My USCG Academy classmate LCDR Russ Bowen has just published a very well-reasoned thesis on the need to create Coast Guard Special Operations Forces. Here’s the foreword written by Air Force Lt Col Michael McMahon (click the graphic to download the thesis):
This paper examines the Coast Guard’s historic participation in special operations and posits a requirement for the Coast Guard to designate a special operations force today–Coast Guard SOF. Lieutenant Commander Bowen advances a timely argument for the formation of additional SOF units, Coast Guard (CG) SOF units, at a time when USSOCOM is under pressure to expand SOF capabilities. Bowen argues that the Coast Guard has considerable experience fighting terrorists, insurgents, and criminal networks, all of which have the cellular, compartmented structures that describe the current threats in the global war on terrorism. These are the same threats that US Special Operations Command (USSOCOM) seeks to thwart by means of its global campaign plan to synchronize the counterterrorism efforts of the Department of Defense.
He points out that Title 46 of the US Code established the Coast Guard’s Maritime Safety and Security Teams to respond to terrorist activity. These teams are a rapid response force capable of deployment in response to various threats against seaports and waterways, and they provide protection for strategic shipping, high interest vessels and critical infrastructure. Plus, Coast Guard teams are active on the high seas as well. With its maritime assets fully committed, augmentation by properly trained and assimilated CG SOF could advance USSOCOM capabilities in difficult mission areas.
Bowen suggests that forces of a CG SOF component could fill the gap he finds in maritime control and interdiction. While we have a few highly qualified teams that can do this type of work, many more are needed, and they can be made available from the Coast Guard. In this paper he writes that maritime security response requires prolific, robust, all-weather, day-night, opposed boarding capabilities with highly discriminate use of force to respond immediately to real-time, all-source intelligence.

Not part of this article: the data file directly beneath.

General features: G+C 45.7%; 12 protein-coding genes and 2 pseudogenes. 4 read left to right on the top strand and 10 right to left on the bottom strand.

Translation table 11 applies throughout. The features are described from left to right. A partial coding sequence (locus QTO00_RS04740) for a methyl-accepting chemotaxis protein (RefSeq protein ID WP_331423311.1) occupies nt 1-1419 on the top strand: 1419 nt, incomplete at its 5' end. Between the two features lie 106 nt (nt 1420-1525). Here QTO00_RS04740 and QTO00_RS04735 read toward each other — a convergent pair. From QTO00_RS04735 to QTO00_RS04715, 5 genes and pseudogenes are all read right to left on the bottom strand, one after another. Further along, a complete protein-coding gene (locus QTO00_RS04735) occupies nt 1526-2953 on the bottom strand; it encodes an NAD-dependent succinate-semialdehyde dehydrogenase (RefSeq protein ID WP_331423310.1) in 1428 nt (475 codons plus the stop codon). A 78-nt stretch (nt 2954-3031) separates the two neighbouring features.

Especially useful could be the Coast Guard experience and involvement in Foreign Internal Defense (FID) and the potential that CG SOF hold for augmenting USSOCOM’s mission requirement in maritime environments around the globe. Indeed, Lieutenant Commander Bowen relates current Coast Guard special purpose force capabilities to six of the nine SOF Core Tasks–including FID and Civil Affairs Operations.
A Coast Guard SOF component in USSOCOM could potentially enhance SOF operations with both tactical maritime and law enforcement capabilities, particularly in the demanding environment of homeland defense. One of the conundrums of military support to homeland defense operations is the Posse Comitatus stricture that, by law and augmenting DoD policy, circumscribes the use of Federal armed forces for domestic police work–search, seizure, arrest and the like. But countering radical extremist groups that are intent upon killing Americans at home is both a military and a law enforcement concern. Lieutenant Commander Bowen’s paper suggests that CG SOF can address both requirements since CG SOF can be at once badge-carrying law enforcers and counterterrorist fighters.
Lieutenant Commander Bowen steps to the front rank of military thinkers who approach our most difficult military challenges with new ideas and fresh concepts for future operations. The reader will agree that his vision for a CG SOF is worth consideration.Lt Col Michael C. McMahon, USAF
Director, Strategic Studies Department
Joint Special Operations University
Now I have zero SOF experience, but it sounds to me like LCDR Bowen is suggesting that a USCG Special Operations Force would span the gap between the Navy SEALs’ counterterrorism mission and the Green Berets’ mission to train, advise, and assist foreign military or paramilitary forces:
The research suggests two critical ways in which the Coast Guard can contribute to the global counterinsurgency:
- with a credible, kinetic counterterrorism (CT) capability at knife-fighting distances in the nation’s Tier One ports
- by using its influence and access abroad, integrated with theater special operations command campaigns, to build the capacity of foreign forces, deny sanctuary to terrorists, and provide early warning on the strength or collapse of maritime security forces around the world
Some may counter that the Coast Guard is not the place for special operations, but in point of fact, the Coast Guard has been a place for special operations and must be a place for special operations if it is to contribute the full weight of its authority, expertise, and capability to help the nation defeat the radical-Islamist insurgency.
This makes sense to me, but I’ll be publicizing this thesis with milbloggers who know more about this subject than I do. I can’t wait to hear what they think.